Honda’s jaunty Jazz makes loads of sense

PUBLISHED: 10:50 21 January 2016

Latest Honda Jazz supermini is even more spacious and practical with ingenious stowage thanks to its Magic Seats.

Latest Honda Jazz supermini is even more spacious and practical with ingenious stowage thanks to its Magic Seats.


Age should be no barrier to the versatile appeal of Honda’s new Jazz which makes light work of travelling in space, says motoring editor Andy Russell.

Age-old quandary

Why, when praising practicality, spouting about space and explaining the enjoyment of Honda’s latest Jazz supermini, did people put it down to an age thing as I have just turned 55.

Honda has done a lot to bring its customer age profile down – radical Civic and tearaway Type-R and new HR-V crossover – and the jaunty Jazz, now in its third generation, certainly looks young at heart. Finished in Attract Yellow, like egg custard on wheels, it couldn’t help but attract!

Honda Jazz

Price: Honda Jazz EX Navi 1.3i-VTEC manual £16,325 (range from £13,495, CVT automatic gearbox adds £1,100)

Engine: 1,318cc, 102PS, four-cylinder petrol

Performance: 0-62mph 11.5 seconds; top speed 118mph

MPG: Urban 45.6; extra urban 62.8; combined 55.4

CO2 emissions: 120g/km

Benefit-in-kind tax rate: 19%

Insurance group: 13 (out of 50)

Warranty: Three years or 90,000 miles

Will it fit in the garage? L 3,995mm; W (including door mirrors) 1,980mm; H 1,550mm

All for one

A 1.3-litre i-VTEC petrol engine replaces the 1.2 and 1.4-litre units and 1.3-litre hybrid system – the only choice is six-speed manual or automatic CVT gearboxes.

Said to combine the performance of the 1.4 with the fuel economy of the 1.2, the new engine has two distinct characters. It will trickle along at low revs – ideal for urban driving – but, unlike other manufacturer’s small-capacity turbo petrol engines, needs 4,000rpm to feel peppy. That said, being a Honda engine it revs happily, without sounding strained or thrashy, and I still averaged 52mpg.

The manual gearbox has a precise shift, provided you don’t rush changes, while the £1,100 CVT automatic option improves economy and emissions but dents performance.

Watch this space

What really attracts me to the Jazz is Tardis-like levels of space – even more than before – and versatility of the clever seating.

Honda’s ingenious Magic Seats in the back see the cinema-style cushions flip up to accommodate awkward bulky loads like a full-size bike – I fitted in two large suitcases still in their boxes. You can also tuck small bags under the cushions for extra storage when they are in use and still have unrivalled legroom in the back more like a car a class, or even two, bigger. Add huge headroom and, when it comes to space, it’s not just seats that are magic.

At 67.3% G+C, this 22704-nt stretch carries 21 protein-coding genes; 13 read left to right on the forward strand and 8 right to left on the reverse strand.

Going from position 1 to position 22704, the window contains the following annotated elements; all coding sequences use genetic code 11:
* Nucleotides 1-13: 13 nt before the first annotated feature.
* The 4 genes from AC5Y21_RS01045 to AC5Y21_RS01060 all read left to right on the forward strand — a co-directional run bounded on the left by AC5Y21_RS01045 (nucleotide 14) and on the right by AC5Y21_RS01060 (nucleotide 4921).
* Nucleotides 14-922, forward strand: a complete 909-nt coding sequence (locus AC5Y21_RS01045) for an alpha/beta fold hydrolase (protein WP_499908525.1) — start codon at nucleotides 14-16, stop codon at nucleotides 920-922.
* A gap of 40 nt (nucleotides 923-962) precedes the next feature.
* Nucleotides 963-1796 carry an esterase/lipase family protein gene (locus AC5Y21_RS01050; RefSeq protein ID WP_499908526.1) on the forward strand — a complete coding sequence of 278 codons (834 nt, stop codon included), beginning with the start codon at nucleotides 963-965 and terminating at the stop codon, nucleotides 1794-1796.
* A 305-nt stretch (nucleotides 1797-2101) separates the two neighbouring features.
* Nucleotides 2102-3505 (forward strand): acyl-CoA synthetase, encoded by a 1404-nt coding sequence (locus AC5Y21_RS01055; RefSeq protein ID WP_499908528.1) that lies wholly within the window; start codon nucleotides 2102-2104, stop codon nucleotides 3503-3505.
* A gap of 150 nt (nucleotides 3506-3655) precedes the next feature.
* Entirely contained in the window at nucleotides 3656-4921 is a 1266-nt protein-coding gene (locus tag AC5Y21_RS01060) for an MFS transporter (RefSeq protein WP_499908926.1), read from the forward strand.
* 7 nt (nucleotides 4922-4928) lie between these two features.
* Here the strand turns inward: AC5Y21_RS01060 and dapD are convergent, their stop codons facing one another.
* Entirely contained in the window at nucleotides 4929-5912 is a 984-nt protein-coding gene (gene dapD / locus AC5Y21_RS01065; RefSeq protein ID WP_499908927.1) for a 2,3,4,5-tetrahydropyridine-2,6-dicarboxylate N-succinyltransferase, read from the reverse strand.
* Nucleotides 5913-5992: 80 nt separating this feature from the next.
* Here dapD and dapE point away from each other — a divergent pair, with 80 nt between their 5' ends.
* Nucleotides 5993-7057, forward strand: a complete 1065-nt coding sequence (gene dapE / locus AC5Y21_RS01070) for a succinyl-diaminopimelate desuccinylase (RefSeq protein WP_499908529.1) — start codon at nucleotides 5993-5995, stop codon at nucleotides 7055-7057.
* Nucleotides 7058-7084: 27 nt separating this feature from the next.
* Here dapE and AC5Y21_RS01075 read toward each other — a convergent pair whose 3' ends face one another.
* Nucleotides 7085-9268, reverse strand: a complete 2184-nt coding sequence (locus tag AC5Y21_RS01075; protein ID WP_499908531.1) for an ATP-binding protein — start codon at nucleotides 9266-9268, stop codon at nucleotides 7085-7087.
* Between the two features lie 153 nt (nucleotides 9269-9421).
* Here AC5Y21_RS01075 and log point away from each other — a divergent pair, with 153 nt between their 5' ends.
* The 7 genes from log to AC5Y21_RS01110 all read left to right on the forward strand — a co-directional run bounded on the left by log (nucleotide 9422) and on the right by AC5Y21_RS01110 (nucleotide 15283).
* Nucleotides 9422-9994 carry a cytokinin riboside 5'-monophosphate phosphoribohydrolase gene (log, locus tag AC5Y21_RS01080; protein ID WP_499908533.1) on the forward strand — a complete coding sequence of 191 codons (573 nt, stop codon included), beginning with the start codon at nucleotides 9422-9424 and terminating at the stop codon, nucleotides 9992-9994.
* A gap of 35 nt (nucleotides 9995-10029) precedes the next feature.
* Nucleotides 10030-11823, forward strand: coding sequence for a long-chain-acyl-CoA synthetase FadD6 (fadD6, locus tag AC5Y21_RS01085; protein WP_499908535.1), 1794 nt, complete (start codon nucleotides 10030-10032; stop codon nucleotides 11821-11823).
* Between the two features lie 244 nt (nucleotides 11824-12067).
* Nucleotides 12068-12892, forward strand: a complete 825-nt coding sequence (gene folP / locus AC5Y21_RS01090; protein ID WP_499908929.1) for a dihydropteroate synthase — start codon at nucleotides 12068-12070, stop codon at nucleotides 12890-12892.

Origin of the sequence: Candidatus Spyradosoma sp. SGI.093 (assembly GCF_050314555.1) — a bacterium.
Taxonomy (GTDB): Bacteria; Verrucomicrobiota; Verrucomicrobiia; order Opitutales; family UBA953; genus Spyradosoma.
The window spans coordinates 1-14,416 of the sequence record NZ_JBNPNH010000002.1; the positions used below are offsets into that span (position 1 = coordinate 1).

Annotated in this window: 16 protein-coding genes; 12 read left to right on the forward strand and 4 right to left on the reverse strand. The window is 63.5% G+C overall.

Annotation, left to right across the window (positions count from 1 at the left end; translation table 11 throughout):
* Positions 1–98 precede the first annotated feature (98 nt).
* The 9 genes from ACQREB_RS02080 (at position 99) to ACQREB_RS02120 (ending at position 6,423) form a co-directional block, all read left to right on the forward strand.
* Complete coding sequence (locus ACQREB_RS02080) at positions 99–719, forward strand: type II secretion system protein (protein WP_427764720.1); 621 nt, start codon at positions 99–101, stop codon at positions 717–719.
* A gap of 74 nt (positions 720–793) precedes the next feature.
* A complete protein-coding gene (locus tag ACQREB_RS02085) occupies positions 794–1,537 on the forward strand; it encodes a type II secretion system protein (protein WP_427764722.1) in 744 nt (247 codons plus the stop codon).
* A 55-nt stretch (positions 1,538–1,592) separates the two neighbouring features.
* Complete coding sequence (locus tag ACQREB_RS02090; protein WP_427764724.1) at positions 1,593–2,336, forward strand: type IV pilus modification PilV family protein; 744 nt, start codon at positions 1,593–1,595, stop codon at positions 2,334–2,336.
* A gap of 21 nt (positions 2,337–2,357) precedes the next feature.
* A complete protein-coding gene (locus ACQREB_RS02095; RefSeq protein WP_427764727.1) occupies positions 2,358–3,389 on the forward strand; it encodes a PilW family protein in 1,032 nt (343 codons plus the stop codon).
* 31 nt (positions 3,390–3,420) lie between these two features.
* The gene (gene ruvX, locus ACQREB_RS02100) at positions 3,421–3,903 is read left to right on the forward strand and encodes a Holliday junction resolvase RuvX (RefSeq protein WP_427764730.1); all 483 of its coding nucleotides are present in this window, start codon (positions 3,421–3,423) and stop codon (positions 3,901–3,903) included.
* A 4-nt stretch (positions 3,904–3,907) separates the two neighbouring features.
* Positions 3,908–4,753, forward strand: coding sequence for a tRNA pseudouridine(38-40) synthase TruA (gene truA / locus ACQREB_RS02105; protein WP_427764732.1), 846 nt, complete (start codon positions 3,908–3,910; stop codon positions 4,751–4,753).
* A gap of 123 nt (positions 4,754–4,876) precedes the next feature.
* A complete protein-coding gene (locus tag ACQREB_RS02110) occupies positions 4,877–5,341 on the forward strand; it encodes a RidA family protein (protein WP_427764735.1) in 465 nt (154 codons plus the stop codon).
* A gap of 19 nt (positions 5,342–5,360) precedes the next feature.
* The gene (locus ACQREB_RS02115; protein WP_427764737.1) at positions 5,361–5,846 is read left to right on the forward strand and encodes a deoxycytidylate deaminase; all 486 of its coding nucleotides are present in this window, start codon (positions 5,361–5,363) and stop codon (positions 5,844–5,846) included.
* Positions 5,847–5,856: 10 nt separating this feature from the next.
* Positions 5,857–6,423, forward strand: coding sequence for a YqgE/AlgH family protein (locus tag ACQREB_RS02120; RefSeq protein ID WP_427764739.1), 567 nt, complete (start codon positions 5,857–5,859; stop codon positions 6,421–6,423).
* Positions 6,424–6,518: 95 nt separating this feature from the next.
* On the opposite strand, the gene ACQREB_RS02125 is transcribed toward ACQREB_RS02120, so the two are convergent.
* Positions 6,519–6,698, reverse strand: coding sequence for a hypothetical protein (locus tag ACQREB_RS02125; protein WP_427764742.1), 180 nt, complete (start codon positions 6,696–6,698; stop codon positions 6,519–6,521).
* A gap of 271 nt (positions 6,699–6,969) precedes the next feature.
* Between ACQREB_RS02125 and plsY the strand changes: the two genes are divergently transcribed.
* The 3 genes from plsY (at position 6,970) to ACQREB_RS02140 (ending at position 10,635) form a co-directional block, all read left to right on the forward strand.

More to boot

The Jazz doesn’t skimp on boot space either with a vast 354-litre load bay with low sill which made loading gifts and goodies in a chariot of Christmas cheer for one of Santa’s helpers a doddle.

The 60/40 split rear seat cushion lower and the backs drop flat to create a low, flat load floor with flaps to cover any gaps and aid sliding large items in and out. Simple but effective.

How does it drive

With a more rigid, lighter chassis, re-engineered suspension and wheels pushed well out to the corners the Jazz stays well planted on the road, confident through corners despite noticeable body roll at speed.

The suspension is geared more for ride comfort than driver entertainment – spot on for most customers – but, while generally supple, it’s a little fidgety on poor surfaces with more road noise.

At the wheel

The Jazz is easy to drive and live with, aided the clear, logical layout of the fascia dominated by the large central speedo and seven-inch touchscreen for the Honda Connect infotainment system on all but entry-level S.

While more interesting than the previous model, the interior is more functional than fun with a lot of hard plastics but they’ll also be hard wearing and build quality is first rate but the dark, sombre cabin is so at odds with some bright body colours. No complaints though about plentiful storage bins, boxes and cubbyholes.

It’s easy to get comfortable at the wheel but wide front and rear pillars hinder visibility – fortunately SE models get front and rear parking sensors and EX adds a rear-view camera.

Final say

If the Jazz has grown on me as I get older I don’t care. Age is also about life-experience and wisdom and the Jazz makes loads of sense for people who want a small car but need space and versatility.

If growing older means people accept you will like the Honda Jazz that’s your gain and their loss.

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Andy Russell

Andy Russell

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EDP motoring editor, journalist who loves wheels and engines but hates cleaning them.

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